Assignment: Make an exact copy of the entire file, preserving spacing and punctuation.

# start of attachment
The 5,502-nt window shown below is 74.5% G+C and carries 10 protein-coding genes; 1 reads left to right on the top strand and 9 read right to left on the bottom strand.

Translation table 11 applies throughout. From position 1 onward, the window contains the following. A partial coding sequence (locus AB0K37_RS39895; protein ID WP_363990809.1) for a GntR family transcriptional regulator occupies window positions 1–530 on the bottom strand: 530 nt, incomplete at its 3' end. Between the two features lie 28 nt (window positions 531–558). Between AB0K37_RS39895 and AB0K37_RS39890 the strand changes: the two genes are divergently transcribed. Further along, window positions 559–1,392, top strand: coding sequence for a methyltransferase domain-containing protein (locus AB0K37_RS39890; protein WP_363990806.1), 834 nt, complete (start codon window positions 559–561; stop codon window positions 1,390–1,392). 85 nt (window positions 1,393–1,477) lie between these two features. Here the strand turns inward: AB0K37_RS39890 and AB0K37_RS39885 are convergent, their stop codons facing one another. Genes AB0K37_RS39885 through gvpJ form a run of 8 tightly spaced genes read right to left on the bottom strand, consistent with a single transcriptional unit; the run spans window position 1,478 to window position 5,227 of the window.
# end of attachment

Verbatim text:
The 5,502-nt window shown below is 74.5% G+C and carries 10 protein-coding genes; 1 reads left to right on the top strand and 9 read right to left on the bottom strand.

Translation table 11 applies throughout. From position 1 onward, the window contains the following. A partial coding sequence (locus AB0K37_RS39895; protein ID WP_363990809.1) for a GntR family transcriptional regulator occupies window positions 1–530 on the bottom strand: 530 nt, incomplete at its 3' end. Between the two features lie 28 nt (window positions 531–558). Between AB0K37_RS39895 and AB0K37_RS39890 the strand changes: the two genes are divergently transcribed. Further along, window positions 559–1,392, top strand: coding sequence for a methyltransferase domain-containing protein (locus AB0K37_RS39890; protein WP_363990806.1), 834 nt, complete (start codon window positions 559–561; stop codon window positions 1,390–1,392). 85 nt (window positions 1,393–1,477) lie between these two features. Here the strand turns inward: AB0K37_RS39890 and AB0K37_RS39885 are convergent, their stop codons facing one another. Genes AB0K37_RS39885 through gvpJ form a run of 8 tightly spaced genes read right to left on the bottom strand, consistent with a single transcriptional unit; the run spans window position 1,478 to window position 5,227 of the window.